Over a decade since the launch of its iconic Evoke-1 DAB radio, Pure has moved into other areas, notably multiroom audio with its Jongo range and digital TV with the super-slick Avalon PVR. Yet the Evoke name lives on, and in its latest iteration, auditioned here, now adds Bluetooth connectivity to the usual mix of DAB radio and pleasing design. 

Available in Glacier (white) or Domino (black), the Evoke D2 With Bluetooth (a non-Bluetooth version retails for £80) stands 180mm high. It looks neat and tidy on a shelf, and feels well built for a relatively affordable product. The front grille hides the single 3in driver, above which are various controls, including four quick-access preset buttons (the radio can actually store 20). Around the back is a 3.5mm input for external sources and a headphone jack.

Performance is fine, as long as you lower your expectations. That single driver feeds off a dinky power plant and the resulting output is never likely to wake the neighbours. Yet ignore the volume limitations and narrow soundfield and the Pure's good traits come to the fore – it nicely blends low/mid-range weight with higher-frequency notes, so that Alice Cooper's Poison, broadcast by Absolute Classic Rock (DAB certainly has its plus points) comes through with all its snarling menace and squealing guitar lines. Bluetooth streaming, despite a one-off glitch where the Evoke switched back to DAB mode unprompted, proved equally listenable.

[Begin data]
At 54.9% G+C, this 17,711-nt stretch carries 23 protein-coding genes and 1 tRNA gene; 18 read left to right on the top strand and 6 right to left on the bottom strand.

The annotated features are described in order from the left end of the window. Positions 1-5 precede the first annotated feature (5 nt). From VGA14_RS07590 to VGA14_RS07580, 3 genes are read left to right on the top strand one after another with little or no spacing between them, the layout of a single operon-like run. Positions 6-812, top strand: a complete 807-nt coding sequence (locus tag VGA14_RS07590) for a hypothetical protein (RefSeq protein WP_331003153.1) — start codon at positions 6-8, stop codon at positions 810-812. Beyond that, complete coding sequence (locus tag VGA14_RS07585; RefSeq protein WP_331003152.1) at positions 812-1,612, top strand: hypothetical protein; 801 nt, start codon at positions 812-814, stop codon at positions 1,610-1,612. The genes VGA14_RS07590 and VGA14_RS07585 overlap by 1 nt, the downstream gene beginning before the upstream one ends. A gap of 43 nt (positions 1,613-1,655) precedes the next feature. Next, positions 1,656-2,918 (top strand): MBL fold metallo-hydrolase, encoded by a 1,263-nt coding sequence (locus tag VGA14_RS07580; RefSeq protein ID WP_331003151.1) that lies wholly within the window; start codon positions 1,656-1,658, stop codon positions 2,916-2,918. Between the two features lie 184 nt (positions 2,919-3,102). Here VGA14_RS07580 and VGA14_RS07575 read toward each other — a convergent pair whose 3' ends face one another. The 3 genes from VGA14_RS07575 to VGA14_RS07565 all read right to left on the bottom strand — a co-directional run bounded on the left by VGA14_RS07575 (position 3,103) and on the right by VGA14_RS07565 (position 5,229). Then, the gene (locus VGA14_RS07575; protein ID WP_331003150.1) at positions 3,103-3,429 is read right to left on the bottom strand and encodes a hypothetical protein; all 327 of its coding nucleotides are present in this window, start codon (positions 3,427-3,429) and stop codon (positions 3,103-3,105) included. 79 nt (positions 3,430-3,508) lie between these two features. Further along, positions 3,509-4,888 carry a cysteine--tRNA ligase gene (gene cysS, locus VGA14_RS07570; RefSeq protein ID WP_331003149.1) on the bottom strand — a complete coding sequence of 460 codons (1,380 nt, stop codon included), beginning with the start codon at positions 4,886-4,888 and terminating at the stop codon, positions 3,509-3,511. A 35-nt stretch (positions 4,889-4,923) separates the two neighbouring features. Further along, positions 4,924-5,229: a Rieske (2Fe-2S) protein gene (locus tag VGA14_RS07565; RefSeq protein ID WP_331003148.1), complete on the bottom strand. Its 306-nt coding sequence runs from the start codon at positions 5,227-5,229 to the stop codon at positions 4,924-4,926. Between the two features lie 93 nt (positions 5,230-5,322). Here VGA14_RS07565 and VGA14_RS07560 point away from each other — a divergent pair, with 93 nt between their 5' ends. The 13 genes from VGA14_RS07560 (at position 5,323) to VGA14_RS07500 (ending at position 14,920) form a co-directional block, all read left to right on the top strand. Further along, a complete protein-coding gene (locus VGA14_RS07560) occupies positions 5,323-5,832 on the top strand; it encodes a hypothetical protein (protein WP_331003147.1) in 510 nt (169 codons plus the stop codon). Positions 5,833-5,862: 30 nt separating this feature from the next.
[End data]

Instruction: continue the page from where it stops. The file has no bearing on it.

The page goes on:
Pure's hybrid radio is therefore a decent option for a bedroom or kitchen (it even has a kitchen timer alongside alarm and snooze functions). It's just a shame that the rechargeable battery pack, should you want portability, costs an extra £30.

Pure Evoke D2 with Bluetooth, £100, www.pure.com

Verdict: 4/5